Monday, June 23, 2014

Sorry, Brenda

I have a problem. It's called "I can't throw anything away".

It's a sickness, really.

We were at the beach last week, which is why my intentions never actually turned into written words.

So we did what most people do when they go to the beach for a week. We bought groceries. Because you can't go a whole week without eating (this is even true for those of you who think that starvation equals losing weight, which is a fallacy I used to believe, too). Anyways, as also is true when you buy a weeks worth of groceries but have an 8 hour journey home, some things have to be thrown away. I'm not gonna lie. This causes me much consternation.


Actual distress.

Words like "money" and "wasteful" enter my mind, and I think of the pictures I see on TV of starving kids in third-world nations who stare at the camera with woeful eyes and pained expressions. And I think "I must bring that milk home".

No one can take milk home when they have an all-day car trip.

So my mother-in-law needed milk for her cereal yesterday. Except all of the milk was gone except for one lonely-looking, tiny container of skim milk that I had bought exactly one week prior. So she asked if she could use some milk. Normal people say "sure" and don't think much more about it.

I must not be normal.

Because I explained that I was going to take the milk home with me.

Really, Heather? Really.

Who does this? (I did do.)

(Sorry, Brenda. I hope you can forgive my momentary lapse into the world of crazy, combined with not sleeping well the entire week.)

See. I told you it was a sickness. No one tries to take milk that is a week old home with them. (Except for me.)

So when my husband pointed out to me (because I packed up some extra hamburger buns, also a week old--hey, you can freeze those things!) that I simply cannot throw anything away, I had to verbally defend myself--obviously (but silently agree).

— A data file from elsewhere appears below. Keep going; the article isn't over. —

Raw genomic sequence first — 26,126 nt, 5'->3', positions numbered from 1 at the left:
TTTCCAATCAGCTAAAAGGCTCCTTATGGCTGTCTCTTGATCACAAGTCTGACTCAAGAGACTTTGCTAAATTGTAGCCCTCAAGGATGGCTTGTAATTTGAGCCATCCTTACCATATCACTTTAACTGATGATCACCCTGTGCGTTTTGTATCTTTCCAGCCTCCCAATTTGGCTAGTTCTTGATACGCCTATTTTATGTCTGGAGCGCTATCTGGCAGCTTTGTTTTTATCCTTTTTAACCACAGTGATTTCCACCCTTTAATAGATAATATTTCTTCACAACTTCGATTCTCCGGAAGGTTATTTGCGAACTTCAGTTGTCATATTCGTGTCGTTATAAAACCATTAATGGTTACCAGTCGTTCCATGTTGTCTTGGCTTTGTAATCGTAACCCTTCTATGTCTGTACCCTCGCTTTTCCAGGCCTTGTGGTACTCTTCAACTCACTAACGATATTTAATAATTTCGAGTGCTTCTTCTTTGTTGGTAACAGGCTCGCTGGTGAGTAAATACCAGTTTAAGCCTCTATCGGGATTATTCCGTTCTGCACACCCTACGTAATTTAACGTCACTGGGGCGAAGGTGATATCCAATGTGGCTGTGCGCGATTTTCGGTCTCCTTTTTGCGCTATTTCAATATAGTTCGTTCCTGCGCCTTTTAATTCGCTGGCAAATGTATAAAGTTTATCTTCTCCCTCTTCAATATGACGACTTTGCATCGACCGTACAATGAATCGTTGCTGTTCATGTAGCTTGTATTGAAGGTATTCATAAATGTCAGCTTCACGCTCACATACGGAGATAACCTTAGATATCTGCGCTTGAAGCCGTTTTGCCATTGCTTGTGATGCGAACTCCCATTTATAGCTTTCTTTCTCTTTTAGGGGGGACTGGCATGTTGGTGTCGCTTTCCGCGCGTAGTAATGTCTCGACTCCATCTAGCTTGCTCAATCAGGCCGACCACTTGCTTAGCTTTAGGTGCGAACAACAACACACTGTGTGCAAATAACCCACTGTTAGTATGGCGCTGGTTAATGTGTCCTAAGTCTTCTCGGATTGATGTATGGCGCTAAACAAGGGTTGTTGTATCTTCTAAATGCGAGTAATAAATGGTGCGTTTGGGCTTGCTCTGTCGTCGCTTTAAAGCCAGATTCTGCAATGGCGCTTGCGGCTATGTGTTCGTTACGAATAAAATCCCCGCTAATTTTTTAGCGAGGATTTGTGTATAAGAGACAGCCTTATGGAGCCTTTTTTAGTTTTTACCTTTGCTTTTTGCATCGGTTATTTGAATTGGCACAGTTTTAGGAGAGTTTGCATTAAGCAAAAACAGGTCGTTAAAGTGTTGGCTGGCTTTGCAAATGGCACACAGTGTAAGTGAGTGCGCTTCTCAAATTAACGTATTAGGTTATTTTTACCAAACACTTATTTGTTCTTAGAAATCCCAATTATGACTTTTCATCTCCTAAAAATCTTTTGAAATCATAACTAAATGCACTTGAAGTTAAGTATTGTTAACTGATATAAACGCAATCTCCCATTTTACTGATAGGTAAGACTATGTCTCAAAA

"Waste Not, Want Not" was my mom's motto, one which my sister and I carried with us into our adult lives, and one that does bear some thought. Of course, we shouldn't be wasteful. Of course, we also shouldn't be ridiculous, but I do it like it's my job.

I'm so boss at being ridic.

(You are not allowed to agree with that statement even though I just said it.)

Cutting the lotion bottle so she could scoop out the very last bit from the bottom was a commonplace occurrence for my mom.

It's actually surprising to me that my house is as free from knick-knacks and junk as it is. I don't like a lot of clutter. Which is weird, considering my habit of keeping it.

Lord have mercy.

I think I need an intervention.

Therefore I tell you, do not worry about your life, 
what you will eat or drink,
 or about your body, 
what you will wear. Is not life more than food, 
and the body more than clothes?
{matthew 6:25}


  1.'s only been really recently that I've been able to throw stuff away or give stuff away. I will have stuff in a closet, untouched for five years, but I have it if I need it....oy. I'm a lot better than I was...except for books. I have a hard time letting go of books. I love books in general so even if I hated that book in particular, I have to keep it, right??? I'm working on it. At least now I allow myself to not finish books if I loathe them. It used to be a sacred obligation, every book must be finished! And then I started questioning why, when I have so many unread books I want to read, that I would waste time with one I don't want to read!!!

    1. You should see my basement. Because I keep thinking "One day I might use this..."